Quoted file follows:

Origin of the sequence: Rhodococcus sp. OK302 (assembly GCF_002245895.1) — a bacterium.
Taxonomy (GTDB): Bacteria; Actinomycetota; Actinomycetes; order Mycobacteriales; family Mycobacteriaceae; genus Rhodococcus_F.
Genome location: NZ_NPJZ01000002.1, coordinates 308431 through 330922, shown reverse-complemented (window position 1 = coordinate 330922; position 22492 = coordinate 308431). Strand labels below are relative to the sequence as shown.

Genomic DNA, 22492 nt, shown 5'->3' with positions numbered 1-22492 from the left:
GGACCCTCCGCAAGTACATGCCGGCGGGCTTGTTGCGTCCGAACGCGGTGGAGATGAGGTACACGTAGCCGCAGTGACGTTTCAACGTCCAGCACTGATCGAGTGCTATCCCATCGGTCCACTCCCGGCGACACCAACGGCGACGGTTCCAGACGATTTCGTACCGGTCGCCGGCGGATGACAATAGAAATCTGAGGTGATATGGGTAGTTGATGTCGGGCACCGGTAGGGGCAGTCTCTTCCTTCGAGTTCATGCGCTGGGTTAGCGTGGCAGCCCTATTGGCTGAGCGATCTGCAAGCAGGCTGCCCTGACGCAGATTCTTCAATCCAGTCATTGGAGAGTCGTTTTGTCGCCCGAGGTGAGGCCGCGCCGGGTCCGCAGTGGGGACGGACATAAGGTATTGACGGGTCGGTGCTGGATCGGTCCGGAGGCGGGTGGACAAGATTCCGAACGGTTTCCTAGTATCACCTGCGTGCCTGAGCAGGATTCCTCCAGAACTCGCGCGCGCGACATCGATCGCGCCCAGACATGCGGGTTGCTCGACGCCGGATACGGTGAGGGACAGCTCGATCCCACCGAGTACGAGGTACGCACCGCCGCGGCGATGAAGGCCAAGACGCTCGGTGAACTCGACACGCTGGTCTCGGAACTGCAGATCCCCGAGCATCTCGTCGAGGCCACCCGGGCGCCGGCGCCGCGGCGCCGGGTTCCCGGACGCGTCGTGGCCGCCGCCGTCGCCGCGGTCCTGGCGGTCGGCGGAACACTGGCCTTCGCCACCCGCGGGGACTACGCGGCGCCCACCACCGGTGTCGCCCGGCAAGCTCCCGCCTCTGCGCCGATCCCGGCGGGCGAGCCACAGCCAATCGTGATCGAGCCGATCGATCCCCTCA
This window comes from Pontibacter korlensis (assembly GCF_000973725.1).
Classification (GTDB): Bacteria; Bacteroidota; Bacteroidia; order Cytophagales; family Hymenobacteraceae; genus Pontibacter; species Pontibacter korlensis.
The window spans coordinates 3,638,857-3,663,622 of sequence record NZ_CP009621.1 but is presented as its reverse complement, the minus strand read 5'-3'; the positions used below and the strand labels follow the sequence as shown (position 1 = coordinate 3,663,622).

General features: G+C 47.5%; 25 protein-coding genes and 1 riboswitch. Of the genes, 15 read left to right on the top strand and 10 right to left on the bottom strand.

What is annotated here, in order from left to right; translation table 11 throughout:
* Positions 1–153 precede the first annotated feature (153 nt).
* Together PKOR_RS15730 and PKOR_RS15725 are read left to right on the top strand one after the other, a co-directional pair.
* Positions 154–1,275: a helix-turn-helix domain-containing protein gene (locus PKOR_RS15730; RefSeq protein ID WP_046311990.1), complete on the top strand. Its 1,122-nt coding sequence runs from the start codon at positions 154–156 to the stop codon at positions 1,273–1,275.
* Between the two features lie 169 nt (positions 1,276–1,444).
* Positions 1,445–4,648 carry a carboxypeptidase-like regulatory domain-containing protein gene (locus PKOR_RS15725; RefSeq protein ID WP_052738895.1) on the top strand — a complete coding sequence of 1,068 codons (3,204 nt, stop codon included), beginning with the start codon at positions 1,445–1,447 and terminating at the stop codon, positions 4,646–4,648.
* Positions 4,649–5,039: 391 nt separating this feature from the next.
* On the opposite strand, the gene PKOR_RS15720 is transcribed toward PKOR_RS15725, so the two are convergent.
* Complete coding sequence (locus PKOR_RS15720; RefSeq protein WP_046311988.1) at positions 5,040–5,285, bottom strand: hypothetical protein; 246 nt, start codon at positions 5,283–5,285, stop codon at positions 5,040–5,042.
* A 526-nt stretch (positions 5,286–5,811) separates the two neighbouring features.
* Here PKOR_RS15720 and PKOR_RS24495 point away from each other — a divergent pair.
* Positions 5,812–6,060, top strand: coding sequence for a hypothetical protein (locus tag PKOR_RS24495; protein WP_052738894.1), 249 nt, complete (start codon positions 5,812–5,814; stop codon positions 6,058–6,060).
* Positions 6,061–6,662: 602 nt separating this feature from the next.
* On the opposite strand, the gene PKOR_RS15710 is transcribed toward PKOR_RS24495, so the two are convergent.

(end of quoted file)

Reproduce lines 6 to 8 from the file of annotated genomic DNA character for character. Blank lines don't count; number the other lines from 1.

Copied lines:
This window comes from Pontibacter korlensis (assembly GCF_000973725.1).
Classification (GTDB): Bacteria; Bacteroidota; Bacteroidia; order Cytophagales; family Hymenobacteraceae; genus Pontibacter; species Pontibacter korlensis.
The window spans coordinates 3,638,857-3,663,622 of sequence record NZ_CP009621.1 but is presented as its reverse complement, the minus strand read 5'-3'; the positions used below and the strand labels follow the sequence as shown (position 1 = coordinate 3,663,622).